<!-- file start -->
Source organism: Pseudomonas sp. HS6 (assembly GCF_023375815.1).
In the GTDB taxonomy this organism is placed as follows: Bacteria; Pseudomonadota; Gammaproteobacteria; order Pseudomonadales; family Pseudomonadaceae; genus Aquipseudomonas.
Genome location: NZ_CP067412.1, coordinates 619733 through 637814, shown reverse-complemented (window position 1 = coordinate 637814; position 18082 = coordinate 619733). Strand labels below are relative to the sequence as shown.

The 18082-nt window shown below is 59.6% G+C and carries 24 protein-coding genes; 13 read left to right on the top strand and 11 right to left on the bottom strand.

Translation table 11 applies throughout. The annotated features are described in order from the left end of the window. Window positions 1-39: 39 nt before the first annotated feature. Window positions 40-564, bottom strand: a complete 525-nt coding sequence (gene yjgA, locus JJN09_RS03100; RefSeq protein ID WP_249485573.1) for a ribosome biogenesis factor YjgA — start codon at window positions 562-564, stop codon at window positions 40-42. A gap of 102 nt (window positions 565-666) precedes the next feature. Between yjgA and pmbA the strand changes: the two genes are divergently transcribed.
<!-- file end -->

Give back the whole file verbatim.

Source organism: Pseudomonas sp. HS6 (assembly GCF_023375815.1).
In the GTDB taxonomy this organism is placed as follows: Bacteria; Pseudomonadota; Gammaproteobacteria; order Pseudomonadales; family Pseudomonadaceae; genus Aquipseudomonas.
Genome location: NZ_CP067412.1, coordinates 619733 through 637814, shown reverse-complemented (window position 1 = coordinate 637814; position 18082 = coordinate 619733). Strand labels below are relative to the sequence as shown.

The 18082-nt window shown below is 59.6% G+C and carries 24 protein-coding genes; 13 read left to right on the top strand and 11 right to left on the bottom strand.

Translation table 11 applies throughout. The annotated features are described in order from the left end of the window. Window positions 1-39: 39 nt before the first annotated feature. Window positions 40-564, bottom strand: a complete 525-nt coding sequence (gene yjgA, locus JJN09_RS03100; RefSeq protein ID WP_249485573.1) for a ribosome biogenesis factor YjgA — start codon at window positions 562-564, stop codon at window positions 40-42. A gap of 102 nt (window positions 565-666) precedes the next feature. Between yjgA and pmbA the strand changes: the two genes are divergently transcribed.